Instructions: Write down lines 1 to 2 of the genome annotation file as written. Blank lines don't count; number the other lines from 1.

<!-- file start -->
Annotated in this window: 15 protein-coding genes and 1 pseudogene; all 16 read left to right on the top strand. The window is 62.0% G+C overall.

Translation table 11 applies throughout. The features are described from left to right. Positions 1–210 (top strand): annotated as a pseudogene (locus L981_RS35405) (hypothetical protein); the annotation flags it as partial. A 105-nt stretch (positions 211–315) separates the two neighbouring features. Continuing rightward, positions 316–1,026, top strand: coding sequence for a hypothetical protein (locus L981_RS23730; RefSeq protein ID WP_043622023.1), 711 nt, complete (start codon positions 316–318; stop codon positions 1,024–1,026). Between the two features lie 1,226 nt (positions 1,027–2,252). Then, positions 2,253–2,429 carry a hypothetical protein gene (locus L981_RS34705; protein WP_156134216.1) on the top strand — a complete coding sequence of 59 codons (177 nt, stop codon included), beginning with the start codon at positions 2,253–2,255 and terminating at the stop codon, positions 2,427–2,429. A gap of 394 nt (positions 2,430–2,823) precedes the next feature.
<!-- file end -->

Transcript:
Annotated in this window: 15 protein-coding genes and 1 pseudogene; all 16 read left to right on the top strand. The window is 62.0% G+C overall.

Translation table 11 applies throughout. The features are described from left to right. Positions 1–210 (top strand): annotated as a pseudogene (locus L981_RS35405) (hypothetical protein); the annotation flags it as partial. A 105-nt stretch (positions 211–315) separates the two neighbouring features. Continuing rightward, positions 316–1,026, top strand: coding sequence for a hypothetical protein (locus L981_RS23730; RefSeq protein ID WP_043622023.1), 711 nt, complete (start codon positions 316–318; stop codon positions 1,024–1,026). Between the two features lie 1,226 nt (positions 1,027–2,252). Then, positions 2,253–2,429 carry a hypothetical protein gene (locus L981_RS34705; protein WP_156134216.1) on the top strand — a complete coding sequence of 59 codons (177 nt, stop codon included), beginning with the start codon at positions 2,253–2,255 and terminating at the stop codon, positions 2,427–2,429. A gap of 394 nt (positions 2,430–2,823) precedes the next feature.